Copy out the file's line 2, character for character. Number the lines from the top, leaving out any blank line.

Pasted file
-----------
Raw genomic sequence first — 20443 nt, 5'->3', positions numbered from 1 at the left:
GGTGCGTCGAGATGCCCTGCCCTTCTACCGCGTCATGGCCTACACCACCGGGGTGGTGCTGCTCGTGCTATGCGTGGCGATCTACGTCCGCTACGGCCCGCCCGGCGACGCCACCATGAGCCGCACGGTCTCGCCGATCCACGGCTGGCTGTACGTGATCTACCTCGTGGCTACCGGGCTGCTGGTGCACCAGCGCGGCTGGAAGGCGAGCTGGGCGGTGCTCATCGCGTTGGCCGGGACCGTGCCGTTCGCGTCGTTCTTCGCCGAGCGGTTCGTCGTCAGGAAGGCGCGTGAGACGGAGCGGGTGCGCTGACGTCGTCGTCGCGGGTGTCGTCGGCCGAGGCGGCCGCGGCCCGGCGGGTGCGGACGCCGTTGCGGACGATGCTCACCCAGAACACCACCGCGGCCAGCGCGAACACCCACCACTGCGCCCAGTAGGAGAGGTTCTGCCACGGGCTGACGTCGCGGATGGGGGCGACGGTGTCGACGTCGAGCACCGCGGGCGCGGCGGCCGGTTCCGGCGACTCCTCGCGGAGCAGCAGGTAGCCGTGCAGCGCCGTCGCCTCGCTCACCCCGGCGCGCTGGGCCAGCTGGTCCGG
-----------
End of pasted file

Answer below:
GGTGCGTCGAGATGCCCTGCCCTTCTACCGCGTCATGGCCTACACCACCGGGGTGGTGCTGCTCGTGCTATGCGTGGCGATCTACGTCCGCTACGGCCCGCCCGGCGACGCCACCATGAGCCGCACGGTCTCGCCGATCCACGGCTGGCTGTACGTGATCTACCTCGTGGCTACCGGGCTGCTGGTGCACCAGCGCGGCTGGAAGGCGAGCTGGGCGGTGCTCATCGCGTTGGCCGGGACCGTGCCGTTCGCGTCGTTCTTCGCCGAGCGGTTCGTCGTCAGGAAGGCGCGTGAGACGGAGCGGGTGCGCTGACGTCGTCGTCGCGGGTGTCGTCGGCCGAGGCGGCCGCGGCCCGGCGGGTGCGGACGCCGTTGCGGACGATGCTCACCCAGAACACCACCGCGGCCAGCGCGAACACCCACCACTGCGCCCAGTAGGAGAGGTTCTGCCACGGGCTGACGTCGCGGATGGGGGCGACGGTGTCGACGTCGAGCACCGCGGGCGCGGCGGCCGGTTCCGGCGACTCCTCGCGGAGCAGCAGGTAGCCGTGCAGCGCCGTCGCCTCGCTCACCCCGGCGCGCTGGGCCAGCTGGTCCGG